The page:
1,241,315 units

(-21.5% lower April 2021)2

1,255,312 units

1,523,028 units

Retail SAAR

13.0 million units

11.4 million units

16.9 million units

Total SAAR

14.5 million units

13.4 million units

18.3 million units


Figures cited for April 2022 are forecasted based on the first 20 selling days of the month.


April 2022 has 27 selling days, one more than April 2021.

The Details

  • The average new-vehicle retail transaction price in April is expected to reach $45,232. The previous high for any month—$45,247—was set in December 2021.
  • Average incentive spending per unit in April is expected to reach $1,034, down from $2,996 in April 2021. Spending as a percentage of the average MSRP is expected to fall to a record low of 2.3%, down 4.8 percentage points from April 2021.
  • Average incentive spending per unit on trucks/SUVs in April is expected to be $1,070, down $1,898 from a year ago, while the average spending on cars is expected to be $906, down $2,183 from a year ago.
  • Buyers are on pace to spend $48.7 billion on new vehicles, down $3.2 billion from April 2021.
  • Truck/SUVs are on pace to account for 78.4% of new-vehicle retail sales in April.
  • Fleet sales are expected to total 165,100 units in April, down 2.0% from April 2021 on a selling day adjusted basis. Fleet volume is expected to account for 13% of total light-vehicle sales, up from 11% a year ago.

Global Sales Outlook

Jeff Schuster, president, Americas operations and global vehicle forecasts, LMC Automotive:

“Global light-vehicle sales in March finished slightly stronger than expected but were still down 14% from March 2021. The March selling rate of 76.1 million units brings the Q1 2022 selling rate to 79.5 million units, down 4.5 million units from Q1 2021. Global supply chain issues, further complicated by the war in Ukraine, continued to constrain sales levels. In year-over-year terms, China remained somewhat resilient considering the strict lockdown measures in place, but parts shortages held sales in North America and Europe well below potential. We expect April to remain under pressure—that could expand as the restrictions in China increase and inflationary fears weigh on consumers. Volume is projected to be down 18% and the selling rate is expected to slip to 72.5 million units, down 17 million units from the rate last April.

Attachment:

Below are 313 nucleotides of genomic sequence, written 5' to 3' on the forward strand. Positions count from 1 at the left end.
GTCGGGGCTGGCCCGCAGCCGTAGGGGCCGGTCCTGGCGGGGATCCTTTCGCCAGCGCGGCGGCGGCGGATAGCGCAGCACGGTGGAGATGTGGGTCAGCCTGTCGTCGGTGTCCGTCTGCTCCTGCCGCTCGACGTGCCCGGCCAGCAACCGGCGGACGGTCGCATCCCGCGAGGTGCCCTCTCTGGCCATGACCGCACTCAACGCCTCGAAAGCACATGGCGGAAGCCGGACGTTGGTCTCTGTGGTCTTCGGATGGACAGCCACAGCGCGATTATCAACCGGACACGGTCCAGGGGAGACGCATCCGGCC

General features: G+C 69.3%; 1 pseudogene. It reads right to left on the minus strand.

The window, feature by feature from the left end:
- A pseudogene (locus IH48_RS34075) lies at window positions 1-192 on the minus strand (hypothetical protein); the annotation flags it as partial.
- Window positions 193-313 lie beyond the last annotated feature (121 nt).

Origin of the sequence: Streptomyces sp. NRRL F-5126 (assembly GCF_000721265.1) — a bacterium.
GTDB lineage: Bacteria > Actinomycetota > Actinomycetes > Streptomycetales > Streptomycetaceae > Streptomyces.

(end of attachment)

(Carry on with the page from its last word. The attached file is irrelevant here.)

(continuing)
“At this stage of 2022, given the number of negative variables, it is not surprising the outlook remains uncertain and subdued from what should be notable recovery from the pandemic. After another round of revisions to the outlook in China and India, our forecast for light vehicles in 2022 has slipped to 81.7 million units, an increase of just 0.3% from 2021 and down 900,000 units from last month. While the outlook is clouded and growth has evaporated, we still believe that the weak state of global demand is due mainly to supply shortages. But if inflation does not subside, more consumers may be squeezed out of the new-vehicle market as we move into 2023.”

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Geno Effler, J.D. Power; West Coast; 714-621-6224;
Emmie Littlejohn, LMC Automotive; Troy, Mich.; 248-817-2100;